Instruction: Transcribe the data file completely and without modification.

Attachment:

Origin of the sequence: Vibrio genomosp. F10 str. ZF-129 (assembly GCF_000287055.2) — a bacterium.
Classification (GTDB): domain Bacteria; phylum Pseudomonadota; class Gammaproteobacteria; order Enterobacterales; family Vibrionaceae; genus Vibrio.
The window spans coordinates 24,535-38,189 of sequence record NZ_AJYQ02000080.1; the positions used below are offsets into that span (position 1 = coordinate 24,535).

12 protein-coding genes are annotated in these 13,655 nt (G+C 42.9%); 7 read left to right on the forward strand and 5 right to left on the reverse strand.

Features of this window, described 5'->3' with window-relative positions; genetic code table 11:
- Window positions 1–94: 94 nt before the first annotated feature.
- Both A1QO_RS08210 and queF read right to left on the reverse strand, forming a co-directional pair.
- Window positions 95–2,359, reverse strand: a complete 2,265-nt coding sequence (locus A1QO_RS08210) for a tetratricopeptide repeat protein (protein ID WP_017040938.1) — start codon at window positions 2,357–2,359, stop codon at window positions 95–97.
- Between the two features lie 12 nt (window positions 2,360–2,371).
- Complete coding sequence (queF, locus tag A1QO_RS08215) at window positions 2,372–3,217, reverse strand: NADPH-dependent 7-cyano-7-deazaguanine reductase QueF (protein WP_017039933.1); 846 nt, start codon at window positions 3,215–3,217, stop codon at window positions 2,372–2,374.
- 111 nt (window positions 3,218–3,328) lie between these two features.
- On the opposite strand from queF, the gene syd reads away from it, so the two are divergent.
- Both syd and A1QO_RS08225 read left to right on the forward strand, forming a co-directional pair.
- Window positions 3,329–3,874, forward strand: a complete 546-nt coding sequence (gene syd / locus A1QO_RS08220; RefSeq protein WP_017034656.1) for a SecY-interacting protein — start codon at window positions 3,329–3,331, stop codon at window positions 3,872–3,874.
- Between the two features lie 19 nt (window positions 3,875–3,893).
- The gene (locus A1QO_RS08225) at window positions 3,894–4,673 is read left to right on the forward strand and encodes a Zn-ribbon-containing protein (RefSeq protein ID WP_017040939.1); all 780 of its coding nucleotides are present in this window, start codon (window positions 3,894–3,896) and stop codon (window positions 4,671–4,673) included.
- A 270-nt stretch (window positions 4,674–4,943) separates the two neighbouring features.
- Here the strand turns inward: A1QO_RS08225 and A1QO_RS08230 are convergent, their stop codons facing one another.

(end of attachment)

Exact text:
Origin of the sequence: Vibrio genomosp. F10 str. ZF-129 (assembly GCF_000287055.2) — a bacterium.
Classification (GTDB): domain Bacteria; phylum Pseudomonadota; class Gammaproteobacteria; order Enterobacterales; family Vibrionaceae; genus Vibrio.
The window spans coordinates 24,535-38,189 of sequence record NZ_AJYQ02000080.1; the positions used below are offsets into that span (position 1 = coordinate 24,535).

12 protein-coding genes are annotated in these 13,655 nt (G+C 42.9%); 7 read left to right on the forward strand and 5 right to left on the reverse strand.

Features of this window, described 5'->3' with window-relative positions; genetic code table 11:
- Window positions 1–94: 94 nt before the first annotated feature.
- Both A1QO_RS08210 and queF read right to left on the reverse strand, forming a co-directional pair.
- Window positions 95–2,359, reverse strand: a complete 2,265-nt coding sequence (locus A1QO_RS08210) for a tetratricopeptide repeat protein (protein ID WP_017040938.1) — start codon at window positions 2,357–2,359, stop codon at window positions 95–97.
- Between the two features lie 12 nt (window positions 2,360–2,371).
- Complete coding sequence (queF, locus tag A1QO_RS08215) at window positions 2,372–3,217, reverse strand: NADPH-dependent 7-cyano-7-deazaguanine reductase QueF (protein WP_017039933.1); 846 nt, start codon at window positions 3,215–3,217, stop codon at window positions 2,372–2,374.
- 111 nt (window positions 3,218–3,328) lie between these two features.
- On the opposite strand from queF, the gene syd reads away from it, so the two are divergent.
- Both syd and A1QO_RS08225 read left to right on the forward strand, forming a co-directional pair.
- Window positions 3,329–3,874, forward strand: a complete 546-nt coding sequence (gene syd / locus A1QO_RS08220; RefSeq protein WP_017034656.1) for a SecY-interacting protein — start codon at window positions 3,329–3,331, stop codon at window positions 3,872–3,874.
- Between the two features lie 19 nt (window positions 3,875–3,893).
- The gene (locus A1QO_RS08225) at window positions 3,894–4,673 is read left to right on the forward strand and encodes a Zn-ribbon-containing protein (RefSeq protein ID WP_017040939.1); all 780 of its coding nucleotides are present in this window, start codon (window positions 3,894–3,896) and stop codon (window positions 4,671–4,673) included.
- A 270-nt stretch (window positions 4,674–4,943) separates the two neighbouring features.
- Here the strand turns inward: A1QO_RS08225 and A1QO_RS08230 are convergent, their stop codons facing one another.